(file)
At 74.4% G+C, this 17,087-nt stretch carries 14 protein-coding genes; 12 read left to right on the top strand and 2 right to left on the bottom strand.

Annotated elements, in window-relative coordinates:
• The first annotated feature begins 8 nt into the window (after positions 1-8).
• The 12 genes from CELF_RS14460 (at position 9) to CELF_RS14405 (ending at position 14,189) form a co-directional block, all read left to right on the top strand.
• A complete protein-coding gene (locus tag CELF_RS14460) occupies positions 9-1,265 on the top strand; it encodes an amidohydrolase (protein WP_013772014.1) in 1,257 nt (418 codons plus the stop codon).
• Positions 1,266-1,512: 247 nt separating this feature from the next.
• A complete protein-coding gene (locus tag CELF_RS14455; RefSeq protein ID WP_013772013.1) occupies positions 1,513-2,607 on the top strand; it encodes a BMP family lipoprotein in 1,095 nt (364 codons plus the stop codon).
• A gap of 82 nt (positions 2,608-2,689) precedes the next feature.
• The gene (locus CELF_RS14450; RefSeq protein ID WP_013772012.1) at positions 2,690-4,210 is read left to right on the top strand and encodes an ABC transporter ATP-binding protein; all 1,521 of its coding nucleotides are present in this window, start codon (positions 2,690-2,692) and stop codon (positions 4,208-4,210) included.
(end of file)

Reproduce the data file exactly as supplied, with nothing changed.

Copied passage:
At 74.4% G+C, this 17,087-nt stretch carries 14 protein-coding genes; 12 read left to right on the top strand and 2 right to left on the bottom strand.

Annotated elements, in window-relative coordinates:
• The first annotated feature begins 8 nt into the window (after positions 1-8).
• The 12 genes from CELF_RS14460 (at position 9) to CELF_RS14405 (ending at position 14,189) form a co-directional block, all read left to right on the top strand.
• A complete protein-coding gene (locus tag CELF_RS14460) occupies positions 9-1,265 on the top strand; it encodes an amidohydrolase (protein WP_013772014.1) in 1,257 nt (418 codons plus the stop codon).
• Positions 1,266-1,512: 247 nt separating this feature from the next.
• A complete protein-coding gene (locus tag CELF_RS14455; RefSeq protein ID WP_013772013.1) occupies positions 1,513-2,607 on the top strand; it encodes a BMP family lipoprotein in 1,095 nt (364 codons plus the stop codon).
• A gap of 82 nt (positions 2,608-2,689) precedes the next feature.
• The gene (locus CELF_RS14450; RefSeq protein ID WP_013772012.1) at positions 2,690-4,210 is read left to right on the top strand and encodes an ABC transporter ATP-binding protein; all 1,521 of its coding nucleotides are present in this window, start codon (positions 2,690-2,692) and stop codon (positions 4,208-4,210) included.